A few weeks ago, my organization had a milestone celebration and global staff retreat. We popped bottles and did hoodrat things with multicultural friends. Team members were here from India, Pakistan, Kenya, Tanzania, Ghana, and Nigeria. I spent eight days emerged in real diversity. Yes, I’ve been to diversity training and by living in New York I’m naturally surrounded by people from all over the world. The difference is that this was the first time I had conversations with people about issues plaguing the countries they live and work in. It wasn’t as much a surprise as as it was a refresher in perspective.
Before we all departed for a work event in NYC, I had to help a Kenyan colleague find pantyhose. Not quite my forte, but when a higher up says “Slim, can you help her find some pantyhose,” then Slim needs to help her find some pantyhose. Resistance is for those that don’t wanna be employed.
So there we were walking through the streets of New York on what was a conveniently warm day made perfect for visitors. I was happy to be inhaling warm polluted air, while she was just happy to be here for the first time. Her questions were endless, but I wasn’t annoyed. I’m sure I’d be the same way if I was in a new place that I only saw on tv or read about in books. And with all that she had seen and heard, she still had a hard time adjusting to the foot traffic. Every few steps I had to remind her to “watch out” for the people hustling by. And after the third warning of pedestrians ahead, the real learning began.
“Why is everyone in such a hurry here? People push past and don’t speak. On the train system, people only talk to people they know. Is this the way it is in America?”
I couldn’t help but laugh. Her observations were accurate. New York City might as well be a country of its own. I’m sure there are places where people hustle for no reason, but I suspect it’s nothing like this anywhere else in the U.S. of A.
“It’s just how people are here. Everybody’s in a hurry and strangers remain strangers, unless they’ve been drinking, need directions, find someone attractive, or encountered an unpleansantry worthy of words.”
She looked dumbfounded. Her eyes were the hybrid of an anime character and deer enraptured by headlights before being carted off to the side of the road.
“In Kenya, if you’re on a bus — well a van in my neighborhood — you always get off at your stop with a new friend or a new story. We wait in traffic because things move really slow, but it’s okay. We see it as an opportunity to learn about those around us.”
I shackled my cynicism. I don’t talk to people on trains or buses. I just put on my headphones and create personal space in the crowded metropolis that’s New York City. I don’t want no problems.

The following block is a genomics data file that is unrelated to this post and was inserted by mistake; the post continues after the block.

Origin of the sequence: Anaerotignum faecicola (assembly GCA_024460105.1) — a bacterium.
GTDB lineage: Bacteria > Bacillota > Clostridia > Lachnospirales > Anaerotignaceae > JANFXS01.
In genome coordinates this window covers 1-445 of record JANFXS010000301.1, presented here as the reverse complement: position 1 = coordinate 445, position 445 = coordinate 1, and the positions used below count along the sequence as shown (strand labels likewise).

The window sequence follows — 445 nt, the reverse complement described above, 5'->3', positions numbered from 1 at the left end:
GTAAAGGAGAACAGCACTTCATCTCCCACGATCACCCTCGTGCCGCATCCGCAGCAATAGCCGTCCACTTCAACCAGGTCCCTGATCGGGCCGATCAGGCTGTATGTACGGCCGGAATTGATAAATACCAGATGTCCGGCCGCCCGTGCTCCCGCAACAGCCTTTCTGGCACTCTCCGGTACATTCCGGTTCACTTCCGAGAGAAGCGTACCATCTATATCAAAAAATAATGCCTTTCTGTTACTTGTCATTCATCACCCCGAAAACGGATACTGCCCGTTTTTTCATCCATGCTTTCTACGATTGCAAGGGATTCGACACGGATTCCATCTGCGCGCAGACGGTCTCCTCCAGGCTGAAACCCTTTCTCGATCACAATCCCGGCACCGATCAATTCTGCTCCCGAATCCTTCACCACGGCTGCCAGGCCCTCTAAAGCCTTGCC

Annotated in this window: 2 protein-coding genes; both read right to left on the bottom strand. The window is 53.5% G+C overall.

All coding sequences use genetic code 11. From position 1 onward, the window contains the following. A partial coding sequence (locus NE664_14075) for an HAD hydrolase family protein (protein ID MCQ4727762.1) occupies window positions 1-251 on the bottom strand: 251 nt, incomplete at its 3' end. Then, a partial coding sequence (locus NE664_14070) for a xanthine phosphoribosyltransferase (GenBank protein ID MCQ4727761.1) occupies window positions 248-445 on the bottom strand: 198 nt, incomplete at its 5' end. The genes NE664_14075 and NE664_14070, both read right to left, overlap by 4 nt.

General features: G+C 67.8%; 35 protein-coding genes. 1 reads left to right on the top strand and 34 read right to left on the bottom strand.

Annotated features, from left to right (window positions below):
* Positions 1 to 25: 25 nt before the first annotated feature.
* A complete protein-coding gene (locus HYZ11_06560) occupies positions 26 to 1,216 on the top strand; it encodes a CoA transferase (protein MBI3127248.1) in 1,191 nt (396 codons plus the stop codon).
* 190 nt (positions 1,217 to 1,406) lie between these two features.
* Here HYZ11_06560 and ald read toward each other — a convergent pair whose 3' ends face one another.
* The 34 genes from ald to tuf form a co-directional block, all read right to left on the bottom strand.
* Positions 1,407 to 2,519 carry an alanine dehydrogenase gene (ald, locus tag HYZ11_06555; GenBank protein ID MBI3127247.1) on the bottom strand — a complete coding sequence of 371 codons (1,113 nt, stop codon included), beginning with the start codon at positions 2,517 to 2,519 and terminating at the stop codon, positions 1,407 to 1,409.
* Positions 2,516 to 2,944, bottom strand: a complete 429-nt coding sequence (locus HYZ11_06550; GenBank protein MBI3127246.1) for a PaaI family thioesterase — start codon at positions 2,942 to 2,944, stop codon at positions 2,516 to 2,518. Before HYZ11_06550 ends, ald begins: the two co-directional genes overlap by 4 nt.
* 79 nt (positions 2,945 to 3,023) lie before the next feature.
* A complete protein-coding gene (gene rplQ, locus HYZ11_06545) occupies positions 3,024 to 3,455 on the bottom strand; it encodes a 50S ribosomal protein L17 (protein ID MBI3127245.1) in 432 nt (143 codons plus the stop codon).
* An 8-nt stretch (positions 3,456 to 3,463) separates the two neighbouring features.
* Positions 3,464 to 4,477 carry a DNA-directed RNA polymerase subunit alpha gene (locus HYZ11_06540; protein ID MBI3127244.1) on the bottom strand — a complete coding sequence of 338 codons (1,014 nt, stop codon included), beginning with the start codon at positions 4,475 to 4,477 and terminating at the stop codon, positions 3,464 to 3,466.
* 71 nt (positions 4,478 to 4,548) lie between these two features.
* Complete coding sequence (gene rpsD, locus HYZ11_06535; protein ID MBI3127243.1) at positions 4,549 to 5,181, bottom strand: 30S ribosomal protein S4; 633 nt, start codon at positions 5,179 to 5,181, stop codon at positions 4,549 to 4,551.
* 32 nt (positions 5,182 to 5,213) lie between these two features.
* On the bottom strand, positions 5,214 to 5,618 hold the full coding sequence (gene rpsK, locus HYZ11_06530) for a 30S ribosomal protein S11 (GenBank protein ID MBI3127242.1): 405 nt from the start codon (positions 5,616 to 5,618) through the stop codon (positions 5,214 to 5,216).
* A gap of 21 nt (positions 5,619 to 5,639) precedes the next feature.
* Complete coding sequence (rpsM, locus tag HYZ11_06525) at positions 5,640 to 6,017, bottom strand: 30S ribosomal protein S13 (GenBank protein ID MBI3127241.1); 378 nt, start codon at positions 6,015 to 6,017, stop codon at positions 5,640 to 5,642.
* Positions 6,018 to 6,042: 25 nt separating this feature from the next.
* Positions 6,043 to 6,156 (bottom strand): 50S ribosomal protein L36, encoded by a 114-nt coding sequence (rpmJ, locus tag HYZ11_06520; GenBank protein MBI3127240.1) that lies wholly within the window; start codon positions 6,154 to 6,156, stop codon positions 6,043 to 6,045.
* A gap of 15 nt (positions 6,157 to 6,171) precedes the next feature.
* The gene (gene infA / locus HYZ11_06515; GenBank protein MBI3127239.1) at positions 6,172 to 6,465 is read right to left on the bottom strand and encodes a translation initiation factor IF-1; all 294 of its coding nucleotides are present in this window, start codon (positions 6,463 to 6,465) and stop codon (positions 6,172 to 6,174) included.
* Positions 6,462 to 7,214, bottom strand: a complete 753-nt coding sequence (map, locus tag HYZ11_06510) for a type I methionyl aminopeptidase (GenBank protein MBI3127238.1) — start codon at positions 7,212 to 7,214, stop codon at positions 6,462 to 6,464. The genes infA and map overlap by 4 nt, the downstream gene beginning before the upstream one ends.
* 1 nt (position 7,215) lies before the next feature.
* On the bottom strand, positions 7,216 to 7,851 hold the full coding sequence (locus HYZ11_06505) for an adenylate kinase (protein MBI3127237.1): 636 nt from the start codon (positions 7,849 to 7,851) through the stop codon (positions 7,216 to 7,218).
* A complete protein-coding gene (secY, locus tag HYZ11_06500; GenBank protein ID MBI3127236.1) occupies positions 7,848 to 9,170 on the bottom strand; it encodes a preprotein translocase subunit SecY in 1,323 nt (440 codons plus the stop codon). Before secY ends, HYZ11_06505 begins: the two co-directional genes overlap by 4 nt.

“I do. I love it actually. It’s called Halal food. It’s a regular item on my lunchtime menu.”
She looked grossed out by the chopping, sizzling, and pouring of ambiguous white and red sauces into styrofoam. I salivated at the scent of street platters. She dry heaved.
“Our food is different. We don’t have these stands. We also cook with fresh vegetables. I think it’s more organic…as you guys would say here.”
Regularly cooking with organic vegetables? Get outta here. Nope. Not in my hood. You gotta go to Whole Foods or Trader Joe’s for that. And should you wanna be an organic consumption machine, be prepared to have the stores consume the contents of your wallet.
“I also noticed in the few days I’ve been in the office that everybody eats at their desk. Do people not go out together for lunch or to a common area to talk while resting?”
Her questions had the hamster running in my head. I couldn’t help but think how we don’t make enough effort to slow down and enjoy what’s supposed to be a break. I thought about how we don’t spend enough time getting to know those around us unless it’s one of the situations I described above. I also couldn’t help but think of how we eat ourselves to death while many in her country die of starvation. As colleagues, we’re working toward the same thing, but from opposite sides of the spectrum. Now I was the one with the curious eyes.
We made it to the store. I stood there thumbing through my phone for the latest Twitter and email updates while she looked through the pantyhose section. She caught a glimpse of my Droid X2 and continued on with her inquisition.
“I noticed Americans really love their phones. Why do you spend so much time on your phones?”
“Oh. I can do just about everything from shopping to finding directions. Have you heard of GPS?”
“I’ve heard of it, but we don’t have that at home. We don’t have street signs like this. I don’t know how our phones would find dirt roads. It’s very different…and slow. We just make calls. We don’t even have copy machines that scan in our office the way yours does. Technology at home is just very different.”
I started to feel like an impatient asshole. When things don’t happen instantly, I get annoyed. I walk out of restaurants if I don’t get to the counter in five minutes. An hour at the DMV is like an infinity in hell. When webpages don’t load quickly, I feel like I’ve been sent back to 1997, when I was sitting at home on my Compaq Presario trying to get into Albany-Troy1 to ask someone about their a/s/l. And if I was lucky, I might get a pic. When I get stuck in traffic, my systolic and diastolic remind me of the plight of Black people.
I take for granted so many of the things I have and fail to maximize my opportunities. I have access to so much, but realized I use so little.
Amiri Baraka asked who will survive in America? Now I’m wondering how I’d survive in a less privileged country? I’m not quite sure how long I’d make it. What about you?